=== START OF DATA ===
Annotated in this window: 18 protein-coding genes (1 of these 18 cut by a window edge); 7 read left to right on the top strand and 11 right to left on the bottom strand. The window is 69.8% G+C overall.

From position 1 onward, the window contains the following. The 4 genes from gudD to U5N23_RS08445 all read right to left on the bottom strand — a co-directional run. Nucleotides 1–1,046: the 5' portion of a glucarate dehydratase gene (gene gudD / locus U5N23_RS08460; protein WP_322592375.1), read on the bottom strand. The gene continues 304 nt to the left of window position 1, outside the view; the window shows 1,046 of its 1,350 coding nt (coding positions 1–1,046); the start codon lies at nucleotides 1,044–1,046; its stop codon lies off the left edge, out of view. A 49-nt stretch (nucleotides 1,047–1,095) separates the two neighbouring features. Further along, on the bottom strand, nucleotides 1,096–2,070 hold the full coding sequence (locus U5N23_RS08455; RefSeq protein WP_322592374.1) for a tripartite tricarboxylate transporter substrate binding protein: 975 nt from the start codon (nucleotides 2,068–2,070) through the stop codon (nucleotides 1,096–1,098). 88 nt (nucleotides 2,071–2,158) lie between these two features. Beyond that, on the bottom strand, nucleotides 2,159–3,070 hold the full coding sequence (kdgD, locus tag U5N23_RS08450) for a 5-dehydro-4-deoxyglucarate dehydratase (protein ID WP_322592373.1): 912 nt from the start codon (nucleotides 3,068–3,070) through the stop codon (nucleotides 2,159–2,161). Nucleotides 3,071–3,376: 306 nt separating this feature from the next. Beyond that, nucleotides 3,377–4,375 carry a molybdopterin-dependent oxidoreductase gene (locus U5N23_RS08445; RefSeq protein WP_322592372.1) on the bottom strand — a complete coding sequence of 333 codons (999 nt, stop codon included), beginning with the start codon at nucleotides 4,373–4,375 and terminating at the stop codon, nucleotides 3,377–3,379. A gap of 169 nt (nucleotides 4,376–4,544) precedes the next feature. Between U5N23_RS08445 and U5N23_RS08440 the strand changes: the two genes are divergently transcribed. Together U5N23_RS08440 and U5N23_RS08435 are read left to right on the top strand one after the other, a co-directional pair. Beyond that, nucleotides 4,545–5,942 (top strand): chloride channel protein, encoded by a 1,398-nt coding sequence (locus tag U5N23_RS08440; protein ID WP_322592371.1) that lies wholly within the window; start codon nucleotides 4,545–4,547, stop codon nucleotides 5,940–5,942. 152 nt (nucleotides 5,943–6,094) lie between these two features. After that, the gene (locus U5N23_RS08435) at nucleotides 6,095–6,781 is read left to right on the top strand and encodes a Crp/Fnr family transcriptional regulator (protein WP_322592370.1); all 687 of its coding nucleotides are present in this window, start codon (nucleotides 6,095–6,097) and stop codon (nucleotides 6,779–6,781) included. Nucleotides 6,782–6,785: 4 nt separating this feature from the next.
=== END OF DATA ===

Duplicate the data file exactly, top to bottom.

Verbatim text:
Annotated in this window: 18 protein-coding genes (1 of these 18 cut by a window edge); 7 read left to right on the top strand and 11 right to left on the bottom strand. The window is 69.8% G+C overall.

From position 1 onward, the window contains the following. The 4 genes from gudD to U5N23_RS08445 all read right to left on the bottom strand — a co-directional run. Nucleotides 1–1,046: the 5' portion of a glucarate dehydratase gene (gene gudD / locus U5N23_RS08460; protein WP_322592375.1), read on the bottom strand. The gene continues 304 nt to the left of window position 1, outside the view; the window shows 1,046 of its 1,350 coding nt (coding positions 1–1,046); the start codon lies at nucleotides 1,044–1,046; its stop codon lies off the left edge, out of view. A 49-nt stretch (nucleotides 1,047–1,095) separates the two neighbouring features. Further along, on the bottom strand, nucleotides 1,096–2,070 hold the full coding sequence (locus U5N23_RS08455; RefSeq protein WP_322592374.1) for a tripartite tricarboxylate transporter substrate binding protein: 975 nt from the start codon (nucleotides 2,068–2,070) through the stop codon (nucleotides 1,096–1,098). 88 nt (nucleotides 2,071–2,158) lie between these two features. Beyond that, on the bottom strand, nucleotides 2,159–3,070 hold the full coding sequence (kdgD, locus tag U5N23_RS08450) for a 5-dehydro-4-deoxyglucarate dehydratase (protein ID WP_322592373.1): 912 nt from the start codon (nucleotides 3,068–3,070) through the stop codon (nucleotides 2,159–2,161). Nucleotides 3,071–3,376: 306 nt separating this feature from the next. Beyond that, nucleotides 3,377–4,375 carry a molybdopterin-dependent oxidoreductase gene (locus U5N23_RS08445; RefSeq protein WP_322592372.1) on the bottom strand — a complete coding sequence of 333 codons (999 nt, stop codon included), beginning with the start codon at nucleotides 4,373–4,375 and terminating at the stop codon, nucleotides 3,377–3,379. A gap of 169 nt (nucleotides 4,376–4,544) precedes the next feature. Between U5N23_RS08445 and U5N23_RS08440 the strand changes: the two genes are divergently transcribed. Together U5N23_RS08440 and U5N23_RS08435 are read left to right on the top strand one after the other, a co-directional pair. Beyond that, nucleotides 4,545–5,942 (top strand): chloride channel protein, encoded by a 1,398-nt coding sequence (locus tag U5N23_RS08440; protein ID WP_322592371.1) that lies wholly within the window; start codon nucleotides 4,545–4,547, stop codon nucleotides 5,940–5,942. 152 nt (nucleotides 5,943–6,094) lie between these two features. After that, the gene (locus U5N23_RS08435) at nucleotides 6,095–6,781 is read left to right on the top strand and encodes a Crp/Fnr family transcriptional regulator (protein WP_322592370.1); all 687 of its coding nucleotides are present in this window, start codon (nucleotides 6,095–6,097) and stop codon (nucleotides 6,779–6,781) included. Nucleotides 6,782–6,785: 4 nt separating this feature from the next.